Rome stands as one of the finest and oldest cities in the world. The history of Rome spans over 2500 years and it has been a center of power, politics, culture, and development since its inception. The creation of the city is steeped in legend and mythology and there are various different accounts of how this majestic place was built.
It may be a cliché, but there’s no better advice for visitors to the Eternal City than the old adage, “When in Rome, do as the Romans do.” This is where la dolce vita originated, after all. And if you’re heading to Italy, you need to experience “la dolce vita” by visiting Rome. No doubt your time is sadly limited, so we’re here to help. Here are the 10 best things to do in Rome.
1. Trevi Fountain
Constructed in 1762 by Nicola Salvi, the fountain pays tribute to the Roman God Oceanus who can be seen riding his chariot pulled by Tritons and taming several Hippocamps. The detail of the sculptures is simply wonderful and the whole facade and fountain are a true work of art.
It is a tradition to throw coins into the water over your shoulder for good luck.
2. St. Peter’s Basilica
Admission to St. Peter’s Basilica is free. A landmark of Catholicism, this place of worship is located in Vatican City. Although closed on Wednesdays for regular papal appearances, it’s otherwise open daily. Climb the 871 steps to the top of the dome and enjoy the spectacular view of the local landscape. Inside the Basilica, the architecture and decoration are simply divine and it is regarded as one of the most beautiful buildings in the world.
You will be amazed at the sheer amount of decoration and detail, and how the light falls in stunning rays at certain points during the day.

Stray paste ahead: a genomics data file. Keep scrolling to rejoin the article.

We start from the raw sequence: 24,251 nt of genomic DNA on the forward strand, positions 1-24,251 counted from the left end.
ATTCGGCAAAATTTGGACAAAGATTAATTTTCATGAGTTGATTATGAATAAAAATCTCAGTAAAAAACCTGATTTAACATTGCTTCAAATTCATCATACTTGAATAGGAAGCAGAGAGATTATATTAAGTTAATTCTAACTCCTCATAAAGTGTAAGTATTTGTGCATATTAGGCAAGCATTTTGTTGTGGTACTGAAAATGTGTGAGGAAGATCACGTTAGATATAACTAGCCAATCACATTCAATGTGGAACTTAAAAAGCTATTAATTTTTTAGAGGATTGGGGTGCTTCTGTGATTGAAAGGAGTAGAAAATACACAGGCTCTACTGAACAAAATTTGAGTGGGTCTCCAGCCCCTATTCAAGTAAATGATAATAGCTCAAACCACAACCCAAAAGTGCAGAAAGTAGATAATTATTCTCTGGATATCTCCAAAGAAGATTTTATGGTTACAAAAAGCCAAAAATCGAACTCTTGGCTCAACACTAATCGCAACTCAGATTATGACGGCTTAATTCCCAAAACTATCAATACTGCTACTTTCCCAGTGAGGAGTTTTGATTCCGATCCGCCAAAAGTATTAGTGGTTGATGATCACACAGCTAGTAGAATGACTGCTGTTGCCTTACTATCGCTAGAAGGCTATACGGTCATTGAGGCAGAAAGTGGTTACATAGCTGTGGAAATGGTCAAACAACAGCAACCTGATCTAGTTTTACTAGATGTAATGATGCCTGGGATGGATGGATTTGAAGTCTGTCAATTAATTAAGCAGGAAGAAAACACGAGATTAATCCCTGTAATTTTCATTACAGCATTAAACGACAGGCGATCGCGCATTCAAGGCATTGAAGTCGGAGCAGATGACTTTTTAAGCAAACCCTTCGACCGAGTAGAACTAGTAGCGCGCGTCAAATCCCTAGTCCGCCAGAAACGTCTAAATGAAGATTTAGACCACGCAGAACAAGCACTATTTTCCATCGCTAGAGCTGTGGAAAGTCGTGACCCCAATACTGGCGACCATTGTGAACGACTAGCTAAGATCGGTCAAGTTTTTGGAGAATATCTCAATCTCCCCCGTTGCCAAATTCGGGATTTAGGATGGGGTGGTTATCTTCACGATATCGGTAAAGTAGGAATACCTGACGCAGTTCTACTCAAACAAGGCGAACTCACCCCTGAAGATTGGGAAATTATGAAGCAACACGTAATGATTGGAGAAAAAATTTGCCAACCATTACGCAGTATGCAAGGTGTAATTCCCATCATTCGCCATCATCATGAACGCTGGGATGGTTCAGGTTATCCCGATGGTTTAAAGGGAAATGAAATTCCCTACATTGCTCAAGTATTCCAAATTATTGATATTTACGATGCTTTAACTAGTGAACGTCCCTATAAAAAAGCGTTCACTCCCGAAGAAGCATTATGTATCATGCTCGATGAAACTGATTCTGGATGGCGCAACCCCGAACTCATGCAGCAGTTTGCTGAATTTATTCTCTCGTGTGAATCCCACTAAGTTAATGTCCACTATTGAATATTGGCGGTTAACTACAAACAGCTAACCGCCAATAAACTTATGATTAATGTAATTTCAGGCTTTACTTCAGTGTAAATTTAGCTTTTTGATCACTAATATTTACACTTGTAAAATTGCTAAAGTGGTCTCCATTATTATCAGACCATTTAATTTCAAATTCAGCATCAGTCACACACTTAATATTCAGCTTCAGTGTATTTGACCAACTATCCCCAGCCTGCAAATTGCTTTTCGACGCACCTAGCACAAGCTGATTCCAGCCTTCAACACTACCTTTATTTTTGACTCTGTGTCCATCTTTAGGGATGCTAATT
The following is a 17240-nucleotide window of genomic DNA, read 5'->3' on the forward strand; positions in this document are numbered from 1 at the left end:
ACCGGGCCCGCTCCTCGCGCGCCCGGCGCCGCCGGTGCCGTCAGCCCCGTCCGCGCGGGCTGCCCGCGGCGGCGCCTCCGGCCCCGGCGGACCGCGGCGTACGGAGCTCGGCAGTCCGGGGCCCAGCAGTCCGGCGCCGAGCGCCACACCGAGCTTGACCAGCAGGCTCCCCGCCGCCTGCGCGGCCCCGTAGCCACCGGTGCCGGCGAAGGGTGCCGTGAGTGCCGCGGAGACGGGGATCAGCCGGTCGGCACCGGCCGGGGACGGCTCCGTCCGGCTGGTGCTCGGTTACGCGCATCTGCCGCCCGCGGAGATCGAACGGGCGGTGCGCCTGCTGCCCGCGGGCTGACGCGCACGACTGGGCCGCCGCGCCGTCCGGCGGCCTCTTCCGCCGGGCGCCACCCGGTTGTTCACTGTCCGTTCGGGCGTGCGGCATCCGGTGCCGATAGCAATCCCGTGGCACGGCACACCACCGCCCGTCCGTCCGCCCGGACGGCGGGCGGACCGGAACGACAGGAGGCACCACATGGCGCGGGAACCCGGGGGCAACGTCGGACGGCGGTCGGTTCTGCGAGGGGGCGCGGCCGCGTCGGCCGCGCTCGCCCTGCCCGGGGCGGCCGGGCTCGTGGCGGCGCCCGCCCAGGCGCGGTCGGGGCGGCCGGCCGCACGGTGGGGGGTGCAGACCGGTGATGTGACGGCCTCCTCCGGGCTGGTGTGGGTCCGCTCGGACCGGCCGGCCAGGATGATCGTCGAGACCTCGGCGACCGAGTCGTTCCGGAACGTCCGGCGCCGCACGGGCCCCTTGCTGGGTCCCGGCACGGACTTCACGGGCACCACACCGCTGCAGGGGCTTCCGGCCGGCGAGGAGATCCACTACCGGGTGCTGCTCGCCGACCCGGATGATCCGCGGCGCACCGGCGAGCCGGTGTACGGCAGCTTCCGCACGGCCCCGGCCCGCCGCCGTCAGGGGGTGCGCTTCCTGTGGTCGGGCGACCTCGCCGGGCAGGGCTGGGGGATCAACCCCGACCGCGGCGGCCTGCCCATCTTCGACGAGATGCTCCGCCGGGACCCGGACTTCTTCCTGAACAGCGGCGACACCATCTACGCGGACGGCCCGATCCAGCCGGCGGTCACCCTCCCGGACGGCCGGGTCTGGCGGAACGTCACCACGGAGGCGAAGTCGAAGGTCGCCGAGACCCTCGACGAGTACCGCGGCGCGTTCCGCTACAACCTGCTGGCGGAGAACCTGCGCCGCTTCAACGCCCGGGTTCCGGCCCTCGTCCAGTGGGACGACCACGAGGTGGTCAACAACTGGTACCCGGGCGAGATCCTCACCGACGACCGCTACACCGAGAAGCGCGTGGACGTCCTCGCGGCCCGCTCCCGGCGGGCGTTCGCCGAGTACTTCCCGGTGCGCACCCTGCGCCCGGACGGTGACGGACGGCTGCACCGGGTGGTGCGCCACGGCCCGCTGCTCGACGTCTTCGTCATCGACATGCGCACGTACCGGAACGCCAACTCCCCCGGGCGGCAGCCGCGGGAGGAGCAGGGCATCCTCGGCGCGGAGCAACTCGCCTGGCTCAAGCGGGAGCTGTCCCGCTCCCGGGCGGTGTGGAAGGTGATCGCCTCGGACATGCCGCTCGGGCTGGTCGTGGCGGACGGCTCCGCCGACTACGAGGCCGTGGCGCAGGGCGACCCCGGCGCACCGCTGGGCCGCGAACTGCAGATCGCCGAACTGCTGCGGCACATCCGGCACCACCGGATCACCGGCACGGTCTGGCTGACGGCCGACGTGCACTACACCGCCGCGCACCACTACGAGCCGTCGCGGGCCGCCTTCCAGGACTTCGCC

This present-day church and the former pagan temple was built in 120 A.D. It is world-famous for its amazingly perfect proportions. Visit the resting places of all those buried here including King Umberto I, King Victor Emmanuel III, and the legendary Raphae. Admission is free.
Also known as Colosseo, this wonder of engineering was completed and opened in 80. A.D. Located on marshland, its circumference is 573 yards and could once host nearly 50,000 people. Once a human-and animal-rights atrocity, it was the site of gladiatorial fights at least as gory as the “Saw” movie franchise.
5. Vatican Museums and Sistine Chapel
Veteran visitors highly recommend taking a tour of the Vatican Museums as this provides you with access to several sections of the palaces there. Here you can see the famous Sistine Chapel and Michelangelo’s famous artwork. You will also visit the spiral staircase, the Raphael Rooms, and more.
6. Roman Forum
“Foro Romano” is close to the more popular Colosseum. It is also free to visit. Although a lot of it is in ruins, the complex is said by some to actually be more interesting. It includes some of the most important structures of legendary Ancient Rome from government house to shrines and monuments.
7. Church of San Luigi Dei Francesi
Located in Piazza Navona, this church is also free to visit. Additionally, this place of worship is home to some impressive works of art including a trio of works by the popular baroque artist Caravaggio: his most famous “Calling of St. Matthew”, “Matthew and the Angel,” and “Matthew’s Martyrdom.”
8. Santa Maria Della Vittoria
Featured in the motion picture “Angels and Demons”, here you can spot numerous Robert Langdon wannabes as well as several baroque artworks including the famous Ecstasy of St. Teresa statue in Gianlorenzo Bernini’s Cornaro Chapel. Some veteran visitors describe this comparatively small church as both “incredible” and “stunning.” Admission is free.
If you really want to experience “the real Rome,” then Trastevere is the place to do it. Found just south of famous Vatican City, this popular, ivy-twined neighborhood is often compared to the Left Bank of Paris. It’s highlighted by cobblestone streets, the well-known Santa Maria, local shops, microbreweries, and comparatively inexpensive restaurants.
10. Basilica di San Clemente
The famous Basilica di San Clemente is especially interesting to fans of archaeology. It is a church from the 1100s, over a fourth-century place of worship, over a pagan temple, an actual shrine for the ancient god Mithras, from the second century. Admission to this architectural nesting doll is free.